One of the most precarious times for individuals leaving jail or prison are the days and weeks immediately after they are released. Without housing, jobs, medical and mental health care or support systems, many individuals simply go back to what they know. Often that means homelessness, substance use and drug dealing.
The last thing a person leaving jail or prison needs is judgement and bureaucracy. The County of Santa Clara recognizes that in order to reduce the number of individuals returning to jail and prison and to build safer communities and stronger families we need to provide reentry clients with the tools to be successful.
The County of Santa Clara created the Reentry Resource Center, a "one-stop-shop" providing services and support to currently and formerly incarcerated residents. Any County resident released in the last 12 months can receive services at the San Jose Center or the sister South County Center serving Gilroy, San Martin and Morgan Hill.
Clients can access social services such as General Assistance, CalFresh food and Medi-Cal benefits, as well as services related to education, legal issues, health and well-being, housing, vocational training and employment.
County of Santa Clara Behavioral Health Services Department staff at the Center assess clients for substance use and mental health treatment services in the community. This department also provides peer mentors to support clients in obtaining housing, food, healthcare, and community-based health and social services.
A Mobile Medical Unit bus comes to the San Jose and Gilroy centers and is staffed with a doctor and other medical and psychiatric staff.
And recently the Center contracted with service navigators who meet with clients while they are still in custody to create a plan for what they will need after release. They then meet with clients post release to provide case management and linkage to services.
Before reentry centers existed, churches were a main source of support for people coming out of jail and prison. Recognizing the crucial role the faith-based community plays in not only providing for immediate needs like, clothes, food and shelter, but also positive social environments, the County helps fund four Faith-Based Resource Centers in the community serving clients with basic needs as well as employment readiness regardless of their faith.
Clients of the Reentry Resource Center can also get help clearing their criminal records, being assessed for housing assistance, and enrolling in college or a trade school. The Center hosts a free on-site initial college credit course taught by San Jose City College instructors for clients who wish to pursue an Alcohol and Drug Studies counseling degree.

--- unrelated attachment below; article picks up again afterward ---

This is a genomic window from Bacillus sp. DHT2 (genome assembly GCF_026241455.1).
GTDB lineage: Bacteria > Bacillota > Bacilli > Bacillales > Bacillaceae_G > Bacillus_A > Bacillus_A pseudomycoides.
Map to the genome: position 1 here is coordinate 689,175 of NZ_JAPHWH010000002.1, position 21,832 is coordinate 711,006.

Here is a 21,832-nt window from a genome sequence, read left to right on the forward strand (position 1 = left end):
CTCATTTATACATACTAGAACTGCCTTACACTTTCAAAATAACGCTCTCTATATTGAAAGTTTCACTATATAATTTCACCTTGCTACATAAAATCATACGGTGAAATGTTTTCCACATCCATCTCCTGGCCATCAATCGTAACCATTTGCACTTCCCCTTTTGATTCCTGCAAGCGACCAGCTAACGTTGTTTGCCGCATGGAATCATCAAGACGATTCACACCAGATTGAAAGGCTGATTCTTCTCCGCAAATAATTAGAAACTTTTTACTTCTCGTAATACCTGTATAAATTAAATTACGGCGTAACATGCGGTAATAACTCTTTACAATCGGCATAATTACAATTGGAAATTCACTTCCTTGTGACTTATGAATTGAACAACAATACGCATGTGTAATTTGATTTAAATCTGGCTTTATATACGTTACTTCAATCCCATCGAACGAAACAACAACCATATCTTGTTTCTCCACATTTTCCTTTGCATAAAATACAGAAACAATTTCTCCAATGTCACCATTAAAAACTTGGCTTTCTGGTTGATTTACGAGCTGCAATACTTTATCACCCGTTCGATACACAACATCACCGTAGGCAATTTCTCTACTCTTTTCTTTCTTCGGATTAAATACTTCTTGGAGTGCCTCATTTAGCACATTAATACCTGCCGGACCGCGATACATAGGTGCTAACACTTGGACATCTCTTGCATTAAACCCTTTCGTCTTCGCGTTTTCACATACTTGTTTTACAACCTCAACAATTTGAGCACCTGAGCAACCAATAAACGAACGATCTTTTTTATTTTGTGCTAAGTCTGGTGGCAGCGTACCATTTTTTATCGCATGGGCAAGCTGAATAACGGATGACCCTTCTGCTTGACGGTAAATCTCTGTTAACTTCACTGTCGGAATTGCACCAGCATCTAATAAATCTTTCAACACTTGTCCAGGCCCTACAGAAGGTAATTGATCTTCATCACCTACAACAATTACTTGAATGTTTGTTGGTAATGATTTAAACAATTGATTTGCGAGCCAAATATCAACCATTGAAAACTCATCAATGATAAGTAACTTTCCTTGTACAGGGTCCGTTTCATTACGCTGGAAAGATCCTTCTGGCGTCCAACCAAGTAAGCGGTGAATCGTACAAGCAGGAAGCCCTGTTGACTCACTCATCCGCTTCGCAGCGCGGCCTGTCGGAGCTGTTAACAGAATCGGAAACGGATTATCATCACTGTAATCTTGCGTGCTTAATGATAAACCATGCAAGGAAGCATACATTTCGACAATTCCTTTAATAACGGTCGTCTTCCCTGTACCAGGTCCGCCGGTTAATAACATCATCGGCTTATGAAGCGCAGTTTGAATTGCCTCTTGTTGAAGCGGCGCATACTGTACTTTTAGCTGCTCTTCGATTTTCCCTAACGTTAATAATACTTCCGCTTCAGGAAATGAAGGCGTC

For employment assistance the Reentry Resource Center partners with several nonprofits providing immediate part-time employment, on-the-job training, job readiness skills, help with resumes and job searches and much more.
The Center also houses programs in which clients whose offenses are considered non-violent, non-serious and non-sexual in nature, can serve the remainder of their jail sentence in the community under intensive supervision by the Sheriff’s Office. This program includes case management, educational and vocational programs and carefully designed transition plans focusing on the needs of the individual.
Programs like this provide an opportunity for individuals to transition from full incarceration to community with life skills and behavioral modification tools. Clients get help with substance abuse, healthy relationships, job readiness, trauma recovery, conflict resolution, anger management and much more. And many clients can do community service work and or pursue education and employment so that when they are released from custody, they have put into place some of the most crucial elements for successful reentry: employment, housing, education and social and emotional supports.
Staff at the Reentry Resource Centers in San Jose and Gilroy are ready to assist justice-involved individuals make their transitions from custody to community as successful as possible, so that when they get out, they stay out.
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